Uploaded by Emmanuel Kassim


Hearsay is a ground on which evidence that is otherwise relevant can be excluded
• If objection is raised on hearsay grounds, it is not a response to say “but your honor, the
evidence is relevant”
Hearsay rules largely exist because we have juries — theory of the jury is that the jury is like a
lie detector
• Live witnesses so that the jury can look at the witness and determine truthtellers from
o Jury tests witnesses narrative/testimonial capacities
1) Perception – did the witness see what they say they saw
2) Memory – does the witness correctly remember what they say they saw
3) Narration – is the witness correctly narrating what they saw
4) Sincerity – is the witness being sincere
If a witness is repeating what another person (Ophelia) said, then the lie detector function doesn’t
work w/ respect to the content of what Ophelia said
à Hearsay rules serve to tell us when a person in court can tell us about a statement made by a
person out of court
Structure of Hearsay
Hearsay requires:
1) A statement;
• The out of court thing that we are testing
• An assertion that something is true
i. E.g., it was raining that day.
2) A declarant;
• The person who is out of court and made the statement
3) A witness.
• The person who in court testifies to the declarant’s statement
E.g., “Ophelia told me she saw Carter with a gun.”
Brief Note on Exceptions
Most of the FRE regarding hearsay are about the exceptions
• Note: courts use exceptions to hearsay and “is not hearsay” interchangeably, but the latter
is technically correct
Exceptions have “strong indicia of reliability”
What is hearsay?
The statements that matter for hearsay are only the statements introduced to prove the truth of
what they assert
• Think about the James case
o What made all of those out of court statements admissible is that they were
introduced to establish James’ sense of fear — they were not offered to prove that
Ogden killed a man
§ Their truth does not matter (i.e., whether Ogden really did all those things
or not)
o Sufficient to have James present for the jury to assess her testimonial capacities
(was she really scared?)
If the out of court statement is offered for the truth of what it asserts à hearsay
• Question becomes whether it falls within an exception
Rule 801 (a) – (c) — Definitions of hearsay
Problem 7.1 – affidavit is hearsay
• Out of court statement offered for the truth of what the declarant is testifying to
• The fact that it is an affidavit under penalty of perjury is irrelevant to the hearsay
Problem 7.2 – yes, $ gesture is hearsay
• Something being gesture does not mean it cannot be an assertion
• Depending on Jeffrey’s role in this there might be ways to get this in via exception
Class Hypo – Carter takes stand in own-defense in murder trial: “Night of crime, rich uncle
asked me to come meet me in his study, suddenly pulled handgun from his desk yelled ‘I am sick
of tired of you and I am going to kill you’.” Carter testifies that he feared for his life and acted in
self-defense. DA objects to testimony as to what uncle said.
• Not hearsay. Rich uncle’s statement is offered as proof of Carter’s fear for his life, truth
of rich uncle’s statement does not matter.
o He could fear for his life even if rich uncle did not mean what he said.
o Carter could be lying about what rich uncle said, but because Carter is in court
room, jury can make that determination.
Nonhearsay Uses of Out-of-Court Statements (p. 380-81)
Legally operative words (verbal acts)
o “I do,” “I accept” etc.
Carter: Fisher also mentions threats, but not sure that he is correct about that. Courts do not treat
threats as a “threat exception” but rather admit because it is being offered for the effect had on
the testifying party.
Inconsistent statements offered to impeach
o Offered to show that someone’s story has changed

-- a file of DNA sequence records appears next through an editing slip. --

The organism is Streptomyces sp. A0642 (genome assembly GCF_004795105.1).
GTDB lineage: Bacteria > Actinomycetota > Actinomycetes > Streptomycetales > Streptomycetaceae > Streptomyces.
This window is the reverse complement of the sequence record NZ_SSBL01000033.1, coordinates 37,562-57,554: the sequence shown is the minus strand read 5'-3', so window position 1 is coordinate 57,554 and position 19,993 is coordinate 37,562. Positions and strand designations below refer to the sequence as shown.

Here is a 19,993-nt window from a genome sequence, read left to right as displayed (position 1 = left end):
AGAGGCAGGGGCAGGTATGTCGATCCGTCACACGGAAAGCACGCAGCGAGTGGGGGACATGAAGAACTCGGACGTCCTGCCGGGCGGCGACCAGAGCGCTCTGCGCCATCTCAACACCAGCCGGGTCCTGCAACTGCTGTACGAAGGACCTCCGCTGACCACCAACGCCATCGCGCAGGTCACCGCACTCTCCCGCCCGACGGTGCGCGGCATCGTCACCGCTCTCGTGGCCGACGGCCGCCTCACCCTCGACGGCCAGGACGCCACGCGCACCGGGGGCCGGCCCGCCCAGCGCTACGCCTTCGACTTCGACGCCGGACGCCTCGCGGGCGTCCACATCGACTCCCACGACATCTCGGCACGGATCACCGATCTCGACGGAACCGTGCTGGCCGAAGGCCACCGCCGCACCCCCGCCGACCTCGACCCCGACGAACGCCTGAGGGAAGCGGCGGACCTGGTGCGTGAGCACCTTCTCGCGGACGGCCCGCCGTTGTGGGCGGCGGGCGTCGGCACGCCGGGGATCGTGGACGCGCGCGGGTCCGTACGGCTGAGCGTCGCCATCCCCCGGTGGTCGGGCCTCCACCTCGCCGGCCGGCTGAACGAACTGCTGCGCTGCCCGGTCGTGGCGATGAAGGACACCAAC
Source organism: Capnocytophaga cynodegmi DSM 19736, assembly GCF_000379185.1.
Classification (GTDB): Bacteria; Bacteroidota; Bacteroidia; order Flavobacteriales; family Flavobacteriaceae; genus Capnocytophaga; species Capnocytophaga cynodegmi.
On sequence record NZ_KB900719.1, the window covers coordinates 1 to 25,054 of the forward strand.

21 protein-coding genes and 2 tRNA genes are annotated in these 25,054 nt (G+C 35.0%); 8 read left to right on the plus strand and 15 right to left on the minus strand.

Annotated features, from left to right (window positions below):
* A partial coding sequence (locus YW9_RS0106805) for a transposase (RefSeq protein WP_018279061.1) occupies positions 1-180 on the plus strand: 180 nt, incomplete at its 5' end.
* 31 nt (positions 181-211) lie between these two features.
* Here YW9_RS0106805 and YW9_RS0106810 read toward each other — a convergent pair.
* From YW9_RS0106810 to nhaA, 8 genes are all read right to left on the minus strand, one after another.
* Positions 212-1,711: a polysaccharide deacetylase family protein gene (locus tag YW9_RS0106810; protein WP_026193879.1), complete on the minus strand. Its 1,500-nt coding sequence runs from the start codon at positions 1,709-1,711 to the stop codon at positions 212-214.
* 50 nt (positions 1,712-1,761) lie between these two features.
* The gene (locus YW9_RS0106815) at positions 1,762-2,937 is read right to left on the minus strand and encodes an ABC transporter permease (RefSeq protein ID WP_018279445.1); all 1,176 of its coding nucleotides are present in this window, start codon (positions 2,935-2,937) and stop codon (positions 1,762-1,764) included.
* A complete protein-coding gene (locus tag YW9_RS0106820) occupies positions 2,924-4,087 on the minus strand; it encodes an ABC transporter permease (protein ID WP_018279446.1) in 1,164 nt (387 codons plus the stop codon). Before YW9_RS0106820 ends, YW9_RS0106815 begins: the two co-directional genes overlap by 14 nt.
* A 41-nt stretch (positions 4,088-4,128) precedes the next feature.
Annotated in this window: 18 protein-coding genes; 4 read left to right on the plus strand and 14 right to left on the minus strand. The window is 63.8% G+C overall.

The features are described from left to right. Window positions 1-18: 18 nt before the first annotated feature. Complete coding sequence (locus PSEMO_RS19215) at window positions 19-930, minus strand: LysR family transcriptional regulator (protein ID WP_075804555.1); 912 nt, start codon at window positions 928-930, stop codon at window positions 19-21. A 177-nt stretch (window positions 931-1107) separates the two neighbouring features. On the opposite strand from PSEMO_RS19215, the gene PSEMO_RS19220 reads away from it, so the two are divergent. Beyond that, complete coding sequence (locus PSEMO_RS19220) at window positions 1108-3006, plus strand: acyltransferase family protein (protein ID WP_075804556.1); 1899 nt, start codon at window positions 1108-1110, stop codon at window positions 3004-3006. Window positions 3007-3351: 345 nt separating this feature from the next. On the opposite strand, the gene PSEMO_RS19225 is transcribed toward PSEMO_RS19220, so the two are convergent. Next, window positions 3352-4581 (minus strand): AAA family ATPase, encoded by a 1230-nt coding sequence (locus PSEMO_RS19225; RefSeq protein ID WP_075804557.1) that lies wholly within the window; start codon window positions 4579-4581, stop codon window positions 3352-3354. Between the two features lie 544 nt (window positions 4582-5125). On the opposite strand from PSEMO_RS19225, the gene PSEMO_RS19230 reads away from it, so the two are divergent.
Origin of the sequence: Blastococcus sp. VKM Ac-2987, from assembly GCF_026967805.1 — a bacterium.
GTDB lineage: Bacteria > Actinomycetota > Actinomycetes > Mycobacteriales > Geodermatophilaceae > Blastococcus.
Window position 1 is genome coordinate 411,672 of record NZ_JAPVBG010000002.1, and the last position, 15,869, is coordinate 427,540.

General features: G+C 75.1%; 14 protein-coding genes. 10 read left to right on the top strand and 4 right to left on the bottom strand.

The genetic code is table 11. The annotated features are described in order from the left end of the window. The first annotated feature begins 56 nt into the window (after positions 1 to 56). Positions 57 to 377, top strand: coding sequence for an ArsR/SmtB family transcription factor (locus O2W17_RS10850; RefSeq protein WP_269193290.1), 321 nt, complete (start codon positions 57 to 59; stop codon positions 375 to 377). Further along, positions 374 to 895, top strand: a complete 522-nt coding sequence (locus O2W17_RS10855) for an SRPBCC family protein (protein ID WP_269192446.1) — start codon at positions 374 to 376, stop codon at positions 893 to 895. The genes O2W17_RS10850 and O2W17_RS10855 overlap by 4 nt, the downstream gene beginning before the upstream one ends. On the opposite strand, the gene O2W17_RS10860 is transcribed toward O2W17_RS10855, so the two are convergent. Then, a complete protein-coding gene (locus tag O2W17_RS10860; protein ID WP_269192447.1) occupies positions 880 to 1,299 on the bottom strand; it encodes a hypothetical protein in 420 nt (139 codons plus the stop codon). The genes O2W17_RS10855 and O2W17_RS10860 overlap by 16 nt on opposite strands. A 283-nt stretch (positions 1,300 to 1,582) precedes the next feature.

o Impeachment statements are tricky because jury has to be instructed that although
it is hearing this statement it cannot consider it substantively, can only consider it
on the issue of whether the witness is changing the story
When a hearsay objection is raised, the burden of showing hearsay is on the objecting party
• If in equipoise à judge should keep it in
o See: Advisory committee note
Problem 7.3 – hearsay
• If witness on witness stand quotes their own, out-of-court testimony the court is supposed
to treat in-court witness and out-of-court witness as two different people
• Assertion is that the robber is #3
• Note: this probably could come in under exception
Problem 7.6 – not hearsay
• Offered for impact on Getz
• Effect on Getz only matters if the crime of selling stolen property is a crime of state of
Not responsible for 7.4 or 7.7
Problem 7.8 – (1) gov’ts statement: not hearsay for two reasons:
• Legally operative verbal act
• Statement is not being offered for the government for its truth, it is being offered for its
• An out of court statement being offered for its falsity is NOT hearsay
(2) Defendant’s statement
Probably would come in under operative verbal act or under 807 (don’t worry about 807
Class hypo – In a widget sale, plaintiff (buyer) said “I would never accept that offer, make me a
better one,” wants to introduce, defendant (seller) objects. Not hearsay.
• Verbal act
• Rejection
Tricky because defamatory statements are assertions but not hearsay because:
• It is being introduced for its falsity;
• BUT the defamatory statement has to be proved to win a defamation case so its truth does
Faulknor Article – Is an act hearsay? (p. 388)
Read it. Although it’s old, it was quite influential because it persuaded the drafters of the rule
that assertions not made verbally or in writing have to be intended as assertions to be considered
assertions (i.e., hearsay).
• E.g., Raising umbrella does communicate it was raining but was not intended to
communicate it was raining so is not an assertion
• E.g., Truck at traffic light starts rolling on red light and you follow. When you testify “I
thought the light was green because the truck started moving,” the truck moving
communicated that the light had changed but the truck is not moving to communicate the
fact that it was moving.
o VERY IMPORTANT to understand because there are a lot of cases where there is
a question as to whether an act is an assertion or not.
Problem 7.9 – not hearsay
• Captain did not intend to communicate that the ship was seaworthy by his inspection